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Keven Hodgson asked:

Is there demographic diversity in the MOOC?
Yes, it seems that diversity is an issue. I noticed in one post, a facilitator asked: “Who will you bring to #clmooc next week?” Perhaps we do need to reach out to our own PLN and invite others, anyone who might want to expand their connected learning.

Why are you so Google Plus-centric?
I am glad we are in the Google+ community (I don’t usually connect to the Facebook groups); I enjoy the ease of use and the fact that we can form smaller circles. Perhaps that is what members are doing, besides using the +name sharing. I’ve connected with Google Docs to collaborate, and that works well for projects. In the #etmooc experience, several of us connected in a wikispaces, and that helped during #etmooc, but then everyone was pulled back to their usual connections — though still connected through Twitter and Google+, we aren’t using the wiki. People connect as needed for interests and projects; it can’t be contained, but must remain fluid: neighborhoods we visit (an #etmooc discussion). I still think there needs to be a way to show who’s who as far as work position, grade bands, interests. Instructional Coaches have different needs than professors or teachers. A primary teacher has different needs than a middle school teacher or a high school teacher. A writing teacher has different needs than a science teacher. Although seeing ideas from everyone is terrific, our needs determine how connected we stay, and how collaborative we can be beyond the #clmooc. My question in #f5f insights asked about this.

Is it OK that much of the activity seems chaotic?
It is difficult to watch the flurry of activities, but that’s what gives me ideas. Considering question two, I would find looking at the community ideas would inspire me, and then connecting to a smaller “grade/subject/interest community would motivate me to communicate and collaborate with those who would be able to use the project idea in the coming school year. I think it would engender more connections.

How can we better encourage folks to break off into smaller, interest-driven groups? Is there something more we can do/should have done to set the stage for that kind of small group setting?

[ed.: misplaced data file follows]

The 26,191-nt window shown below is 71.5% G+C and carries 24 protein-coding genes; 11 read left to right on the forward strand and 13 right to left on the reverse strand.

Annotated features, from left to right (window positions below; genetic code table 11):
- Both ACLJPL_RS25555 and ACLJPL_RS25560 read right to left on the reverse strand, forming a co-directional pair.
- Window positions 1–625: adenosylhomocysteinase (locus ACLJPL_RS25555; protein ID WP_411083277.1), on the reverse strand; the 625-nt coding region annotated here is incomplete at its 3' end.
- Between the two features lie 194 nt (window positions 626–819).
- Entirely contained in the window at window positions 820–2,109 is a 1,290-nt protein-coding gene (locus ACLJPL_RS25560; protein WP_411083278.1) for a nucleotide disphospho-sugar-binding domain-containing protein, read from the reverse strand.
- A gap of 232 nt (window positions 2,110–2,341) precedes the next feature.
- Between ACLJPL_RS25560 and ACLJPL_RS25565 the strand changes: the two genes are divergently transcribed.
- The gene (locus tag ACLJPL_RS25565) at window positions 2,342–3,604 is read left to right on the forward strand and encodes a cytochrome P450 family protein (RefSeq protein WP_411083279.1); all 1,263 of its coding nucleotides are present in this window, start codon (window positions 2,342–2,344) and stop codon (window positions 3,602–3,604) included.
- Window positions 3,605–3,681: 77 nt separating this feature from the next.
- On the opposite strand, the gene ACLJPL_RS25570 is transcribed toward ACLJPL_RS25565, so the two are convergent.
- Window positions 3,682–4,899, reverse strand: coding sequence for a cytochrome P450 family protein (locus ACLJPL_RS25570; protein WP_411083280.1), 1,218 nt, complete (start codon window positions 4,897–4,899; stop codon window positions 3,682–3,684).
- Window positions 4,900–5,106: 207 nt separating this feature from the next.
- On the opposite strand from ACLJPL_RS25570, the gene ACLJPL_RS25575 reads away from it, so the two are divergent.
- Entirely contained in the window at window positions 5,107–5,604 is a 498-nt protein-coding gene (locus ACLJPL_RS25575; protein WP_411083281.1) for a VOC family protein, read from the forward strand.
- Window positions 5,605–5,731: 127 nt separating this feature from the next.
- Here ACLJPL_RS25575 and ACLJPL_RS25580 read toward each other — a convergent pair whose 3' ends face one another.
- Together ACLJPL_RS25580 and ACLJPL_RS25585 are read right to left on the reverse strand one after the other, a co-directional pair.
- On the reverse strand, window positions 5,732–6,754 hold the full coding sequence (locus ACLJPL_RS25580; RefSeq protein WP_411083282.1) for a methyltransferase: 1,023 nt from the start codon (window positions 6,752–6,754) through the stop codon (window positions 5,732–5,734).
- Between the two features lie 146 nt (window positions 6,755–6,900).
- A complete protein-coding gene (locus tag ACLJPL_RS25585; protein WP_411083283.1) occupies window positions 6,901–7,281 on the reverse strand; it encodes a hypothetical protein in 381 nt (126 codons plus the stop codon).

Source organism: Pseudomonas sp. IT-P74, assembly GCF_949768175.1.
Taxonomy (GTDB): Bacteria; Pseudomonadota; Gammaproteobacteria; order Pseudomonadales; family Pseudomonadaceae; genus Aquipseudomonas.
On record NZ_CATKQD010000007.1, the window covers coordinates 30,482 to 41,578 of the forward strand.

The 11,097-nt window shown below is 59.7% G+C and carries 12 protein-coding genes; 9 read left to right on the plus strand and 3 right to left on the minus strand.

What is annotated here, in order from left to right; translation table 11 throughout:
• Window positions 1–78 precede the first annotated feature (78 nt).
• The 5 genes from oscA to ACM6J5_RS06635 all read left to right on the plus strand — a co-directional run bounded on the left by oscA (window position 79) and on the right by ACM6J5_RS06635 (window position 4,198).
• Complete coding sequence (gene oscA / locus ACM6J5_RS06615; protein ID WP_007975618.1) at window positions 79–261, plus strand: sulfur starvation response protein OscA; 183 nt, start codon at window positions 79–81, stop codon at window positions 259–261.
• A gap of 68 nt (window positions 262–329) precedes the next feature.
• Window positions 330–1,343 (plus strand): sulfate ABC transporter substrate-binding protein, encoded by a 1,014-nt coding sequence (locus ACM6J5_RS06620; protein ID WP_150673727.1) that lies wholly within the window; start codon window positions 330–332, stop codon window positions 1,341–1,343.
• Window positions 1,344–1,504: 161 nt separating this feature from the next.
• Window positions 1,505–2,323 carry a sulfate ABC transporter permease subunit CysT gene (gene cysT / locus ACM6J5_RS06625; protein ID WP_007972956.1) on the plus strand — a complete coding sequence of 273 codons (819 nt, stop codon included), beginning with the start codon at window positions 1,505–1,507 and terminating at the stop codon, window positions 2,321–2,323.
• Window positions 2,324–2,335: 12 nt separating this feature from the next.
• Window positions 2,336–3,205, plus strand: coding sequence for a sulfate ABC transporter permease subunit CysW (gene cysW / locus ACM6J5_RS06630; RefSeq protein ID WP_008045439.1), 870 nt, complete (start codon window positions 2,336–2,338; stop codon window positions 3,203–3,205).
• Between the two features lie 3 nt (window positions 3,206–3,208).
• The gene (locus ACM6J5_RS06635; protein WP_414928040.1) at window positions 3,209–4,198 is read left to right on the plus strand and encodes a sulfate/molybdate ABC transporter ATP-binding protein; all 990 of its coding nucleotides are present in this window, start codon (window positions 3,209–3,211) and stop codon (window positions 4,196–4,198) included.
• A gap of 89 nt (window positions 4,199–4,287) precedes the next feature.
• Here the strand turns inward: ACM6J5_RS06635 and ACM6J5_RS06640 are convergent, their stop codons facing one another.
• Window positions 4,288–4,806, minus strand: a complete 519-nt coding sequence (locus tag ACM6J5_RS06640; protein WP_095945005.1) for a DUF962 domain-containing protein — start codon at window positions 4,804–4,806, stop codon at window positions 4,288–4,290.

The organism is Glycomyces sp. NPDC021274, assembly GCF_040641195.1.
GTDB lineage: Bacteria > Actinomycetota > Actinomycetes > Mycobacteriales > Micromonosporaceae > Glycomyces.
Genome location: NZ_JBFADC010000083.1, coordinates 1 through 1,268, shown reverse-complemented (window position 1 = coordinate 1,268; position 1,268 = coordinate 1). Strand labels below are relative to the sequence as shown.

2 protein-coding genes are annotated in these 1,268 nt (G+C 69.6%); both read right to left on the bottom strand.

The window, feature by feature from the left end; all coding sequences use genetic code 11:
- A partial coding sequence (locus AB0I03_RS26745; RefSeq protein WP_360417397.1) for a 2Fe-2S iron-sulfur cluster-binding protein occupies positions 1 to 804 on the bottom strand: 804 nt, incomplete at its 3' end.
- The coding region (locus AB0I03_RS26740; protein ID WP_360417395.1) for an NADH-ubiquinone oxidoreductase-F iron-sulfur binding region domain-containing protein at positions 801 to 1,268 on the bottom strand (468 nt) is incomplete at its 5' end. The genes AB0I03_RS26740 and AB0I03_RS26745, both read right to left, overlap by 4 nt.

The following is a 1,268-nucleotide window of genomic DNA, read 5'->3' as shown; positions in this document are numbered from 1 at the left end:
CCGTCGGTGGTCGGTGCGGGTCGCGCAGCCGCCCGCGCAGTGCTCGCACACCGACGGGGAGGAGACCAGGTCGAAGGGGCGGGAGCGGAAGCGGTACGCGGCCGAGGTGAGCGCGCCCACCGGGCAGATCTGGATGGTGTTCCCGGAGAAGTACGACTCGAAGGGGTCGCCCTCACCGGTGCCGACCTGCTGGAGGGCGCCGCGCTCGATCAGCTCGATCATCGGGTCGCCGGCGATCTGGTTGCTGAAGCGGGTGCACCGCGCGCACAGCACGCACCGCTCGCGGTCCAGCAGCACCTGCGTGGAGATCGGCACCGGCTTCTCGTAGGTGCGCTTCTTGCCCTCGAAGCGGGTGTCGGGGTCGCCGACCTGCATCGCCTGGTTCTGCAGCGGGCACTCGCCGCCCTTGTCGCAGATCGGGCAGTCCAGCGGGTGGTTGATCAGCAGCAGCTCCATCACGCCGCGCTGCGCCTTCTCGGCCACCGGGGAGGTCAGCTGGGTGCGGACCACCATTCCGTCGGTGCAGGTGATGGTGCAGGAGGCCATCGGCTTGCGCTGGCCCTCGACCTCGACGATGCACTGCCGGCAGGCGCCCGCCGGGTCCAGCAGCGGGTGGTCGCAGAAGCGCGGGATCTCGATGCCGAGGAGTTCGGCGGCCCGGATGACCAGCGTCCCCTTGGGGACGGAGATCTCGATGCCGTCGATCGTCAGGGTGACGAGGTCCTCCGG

I don’t know if there is such a thing as “sub-communities” on Google+, but perhaps people could sign up on separate Google docs created for interests, topics, grade bands, subjects, etc. Not to keep people in groups, because members could sign in at several.

What about using tags? So I could add #clmooc #middleschool to my posts, and a search would show me others. Ronnie Bincer’s About Tags

 

What will happen, MOOC, when the last Make Cycle comes to a close in early August?
Perhaps we need a “Follow-Up” topic in the list so we can add connections and projects that have resulted from the #clmooc. I’ve continued some friendships from #etmooc and follow on Twitter and Google+, and I hope to find some to develop projects with that connect students. I’m not sure the education community in our schools is completely ready though; the people here are connected learners, but in their schools and in the policies of their schools, the opportunities may be different and less inviting to connections. That said, the connections made here will provide the support to inspire and transform the “back home” communities and institutions. So, a question is for me is, “If you want to inspire ‘connected learning’ in your own school/community/institution, what would you share first as motivation and introduction to your colleagues?”

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From David Truss

So how do I build capacity here? What are people doing to help them make their role as a leader more about what they want it to be? What strategies work? And how do people ‘find the time’ to do the things they really want to do?
I’d like to know that answer to this as well. I see George Couros @gcouros and Alec Couros @courosa online, blogging, and all their other duties, and they always find the time to answer my silly questions as a struggling leader. Do they schedule times? Probably.

That’s what I need to do, because I sometimes go for days doing what I must, but without connecting. I then feel the need to catch up, especially with the MOOCs and other places; I don’t want to let anyone down.

I’ve seen some bloggers who blog tweets with comments, and I started that (SoConsider). If I were a principal, I might do that for staff and community — helpful blurbs with links to the resources.

Hootsuite helps me connect to lists of people I follow and want to remain connected to by following the stream from that list, my one or those I’ve subscribed to.